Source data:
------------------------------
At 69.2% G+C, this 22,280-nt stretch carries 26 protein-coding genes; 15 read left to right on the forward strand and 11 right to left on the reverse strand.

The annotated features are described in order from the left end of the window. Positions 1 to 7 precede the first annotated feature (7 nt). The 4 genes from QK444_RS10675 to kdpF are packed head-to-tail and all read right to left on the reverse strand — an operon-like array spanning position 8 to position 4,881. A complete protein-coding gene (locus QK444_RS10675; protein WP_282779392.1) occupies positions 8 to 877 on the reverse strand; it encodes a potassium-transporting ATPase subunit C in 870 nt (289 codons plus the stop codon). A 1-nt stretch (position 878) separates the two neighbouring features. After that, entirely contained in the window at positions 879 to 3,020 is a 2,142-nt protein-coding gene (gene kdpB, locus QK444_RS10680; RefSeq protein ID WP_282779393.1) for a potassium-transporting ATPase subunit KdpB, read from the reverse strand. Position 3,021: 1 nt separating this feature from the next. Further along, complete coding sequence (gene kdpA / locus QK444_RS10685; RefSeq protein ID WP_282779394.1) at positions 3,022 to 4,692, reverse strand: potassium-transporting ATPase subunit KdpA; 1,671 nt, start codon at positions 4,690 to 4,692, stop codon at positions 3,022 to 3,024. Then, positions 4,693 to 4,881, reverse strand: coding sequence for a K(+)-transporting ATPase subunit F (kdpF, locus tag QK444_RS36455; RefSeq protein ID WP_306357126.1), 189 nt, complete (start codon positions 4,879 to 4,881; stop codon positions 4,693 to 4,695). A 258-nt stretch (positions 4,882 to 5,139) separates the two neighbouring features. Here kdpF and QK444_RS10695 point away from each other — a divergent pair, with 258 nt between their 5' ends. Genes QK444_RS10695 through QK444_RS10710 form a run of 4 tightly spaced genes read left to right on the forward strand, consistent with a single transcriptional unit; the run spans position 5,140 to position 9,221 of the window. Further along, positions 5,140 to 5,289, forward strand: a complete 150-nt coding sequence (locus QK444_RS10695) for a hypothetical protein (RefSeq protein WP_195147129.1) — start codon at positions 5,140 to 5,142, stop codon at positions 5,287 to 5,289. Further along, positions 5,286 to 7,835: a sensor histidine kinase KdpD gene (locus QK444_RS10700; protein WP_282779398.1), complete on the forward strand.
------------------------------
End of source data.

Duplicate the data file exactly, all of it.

At 69.2% G+C, this 22,280-nt stretch carries 26 protein-coding genes; 15 read left to right on the forward strand and 11 right to left on the reverse strand.

The annotated features are described in order from the left end of the window. Positions 1 to 7 precede the first annotated feature (7 nt). The 4 genes from QK444_RS10675 to kdpF are packed head-to-tail and all read right to left on the reverse strand — an operon-like array spanning position 8 to position 4,881. A complete protein-coding gene (locus QK444_RS10675; protein WP_282779392.1) occupies positions 8 to 877 on the reverse strand; it encodes a potassium-transporting ATPase subunit C in 870 nt (289 codons plus the stop codon). A 1-nt stretch (position 878) separates the two neighbouring features. After that, entirely contained in the window at positions 879 to 3,020 is a 2,142-nt protein-coding gene (gene kdpB, locus QK444_RS10680; RefSeq protein ID WP_282779393.1) for a potassium-transporting ATPase subunit KdpB, read from the reverse strand. Position 3,021: 1 nt separating this feature from the next. Further along, complete coding sequence (gene kdpA / locus QK444_RS10685; RefSeq protein ID WP_282779394.1) at positions 3,022 to 4,692, reverse strand: potassium-transporting ATPase subunit KdpA; 1,671 nt, start codon at positions 4,690 to 4,692, stop codon at positions 3,022 to 3,024. Then, positions 4,693 to 4,881, reverse strand: coding sequence for a K(+)-transporting ATPase subunit F (kdpF, locus tag QK444_RS36455; RefSeq protein ID WP_306357126.1), 189 nt, complete (start codon positions 4,879 to 4,881; stop codon positions 4,693 to 4,695). A 258-nt stretch (positions 4,882 to 5,139) separates the two neighbouring features. Here kdpF and QK444_RS10695 point away from each other — a divergent pair, with 258 nt between their 5' ends. Genes QK444_RS10695 through QK444_RS10710 form a run of 4 tightly spaced genes read left to right on the forward strand, consistent with a single transcriptional unit; the run spans position 5,140 to position 9,221 of the window. Further along, positions 5,140 to 5,289, forward strand: a complete 150-nt coding sequence (locus QK444_RS10695) for a hypothetical protein (RefSeq protein WP_195147129.1) — start codon at positions 5,140 to 5,142, stop codon at positions 5,287 to 5,289. Further along, positions 5,286 to 7,835: a sensor histidine kinase KdpD gene (locus QK444_RS10700; protein WP_282779398.1), complete on the forward strand.